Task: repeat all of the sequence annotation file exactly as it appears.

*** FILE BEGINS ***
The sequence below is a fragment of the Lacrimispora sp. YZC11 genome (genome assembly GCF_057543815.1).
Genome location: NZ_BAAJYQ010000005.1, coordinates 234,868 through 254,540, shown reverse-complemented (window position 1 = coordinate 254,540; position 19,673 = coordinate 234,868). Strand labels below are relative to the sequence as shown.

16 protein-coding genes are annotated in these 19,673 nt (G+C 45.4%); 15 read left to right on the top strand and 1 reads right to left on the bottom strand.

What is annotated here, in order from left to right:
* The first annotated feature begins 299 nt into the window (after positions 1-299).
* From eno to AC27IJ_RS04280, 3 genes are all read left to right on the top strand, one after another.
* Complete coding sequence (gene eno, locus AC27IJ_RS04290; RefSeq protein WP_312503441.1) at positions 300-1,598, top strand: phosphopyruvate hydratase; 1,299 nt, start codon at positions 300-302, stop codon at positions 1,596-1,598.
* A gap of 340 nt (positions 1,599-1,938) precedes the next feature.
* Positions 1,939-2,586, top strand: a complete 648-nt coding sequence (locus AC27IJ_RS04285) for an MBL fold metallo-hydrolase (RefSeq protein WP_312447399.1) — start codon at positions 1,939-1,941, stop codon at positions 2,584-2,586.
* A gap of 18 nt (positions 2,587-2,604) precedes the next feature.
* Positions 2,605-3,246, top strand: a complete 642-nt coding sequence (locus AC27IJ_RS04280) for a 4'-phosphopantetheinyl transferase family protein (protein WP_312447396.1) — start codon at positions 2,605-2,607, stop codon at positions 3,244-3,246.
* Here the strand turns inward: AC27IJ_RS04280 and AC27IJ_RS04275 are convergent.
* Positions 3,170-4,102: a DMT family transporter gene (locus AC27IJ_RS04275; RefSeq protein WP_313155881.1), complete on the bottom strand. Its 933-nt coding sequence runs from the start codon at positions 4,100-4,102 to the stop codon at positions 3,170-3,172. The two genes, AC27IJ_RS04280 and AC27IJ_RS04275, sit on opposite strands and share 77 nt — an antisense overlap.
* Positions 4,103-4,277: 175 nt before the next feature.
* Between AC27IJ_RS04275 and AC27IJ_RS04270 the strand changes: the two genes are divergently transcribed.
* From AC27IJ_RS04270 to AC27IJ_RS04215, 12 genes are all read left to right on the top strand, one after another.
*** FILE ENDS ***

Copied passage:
The sequence below is a fragment of the Lacrimispora sp. YZC11 genome (genome assembly GCF_057543815.1).
Genome location: NZ_BAAJYQ010000005.1, coordinates 234,868 through 254,540, shown reverse-complemented (window position 1 = coordinate 254,540; position 19,673 = coordinate 234,868). Strand labels below are relative to the sequence as shown.

16 protein-coding genes are annotated in these 19,673 nt (G+C 45.4%); 15 read left to right on the top strand and 1 reads right to left on the bottom strand.

What is annotated here, in order from left to right:
* The first annotated feature begins 299 nt into the window (after positions 1-299).
* From eno to AC27IJ_RS04280, 3 genes are all read left to right on the top strand, one after another.
* Complete coding sequence (gene eno, locus AC27IJ_RS04290; RefSeq protein WP_312503441.1) at positions 300-1,598, top strand: phosphopyruvate hydratase; 1,299 nt, start codon at positions 300-302, stop codon at positions 1,596-1,598.
* A gap of 340 nt (positions 1,599-1,938) precedes the next feature.
* Positions 1,939-2,586, top strand: a complete 648-nt coding sequence (locus AC27IJ_RS04285) for an MBL fold metallo-hydrolase (RefSeq protein WP_312447399.1) — start codon at positions 1,939-1,941, stop codon at positions 2,584-2,586.
* A gap of 18 nt (positions 2,587-2,604) precedes the next feature.
* Positions 2,605-3,246, top strand: a complete 642-nt coding sequence (locus AC27IJ_RS04280) for a 4'-phosphopantetheinyl transferase family protein (protein WP_312447396.1) — start codon at positions 2,605-2,607, stop codon at positions 3,244-3,246.
* Here the strand turns inward: AC27IJ_RS04280 and AC27IJ_RS04275 are convergent.
* Positions 3,170-4,102: a DMT family transporter gene (locus AC27IJ_RS04275; RefSeq protein WP_313155881.1), complete on the bottom strand. Its 933-nt coding sequence runs from the start codon at positions 4,100-4,102 to the stop codon at positions 3,170-3,172. The two genes, AC27IJ_RS04280 and AC27IJ_RS04275, sit on opposite strands and share 77 nt — an antisense overlap.
* Positions 4,103-4,277: 175 nt before the next feature.
* Between AC27IJ_RS04275 and AC27IJ_RS04270 the strand changes: the two genes are divergently transcribed.
* From AC27IJ_RS04270 to AC27IJ_RS04215, 12 genes are all read left to right on the top strand, one after another.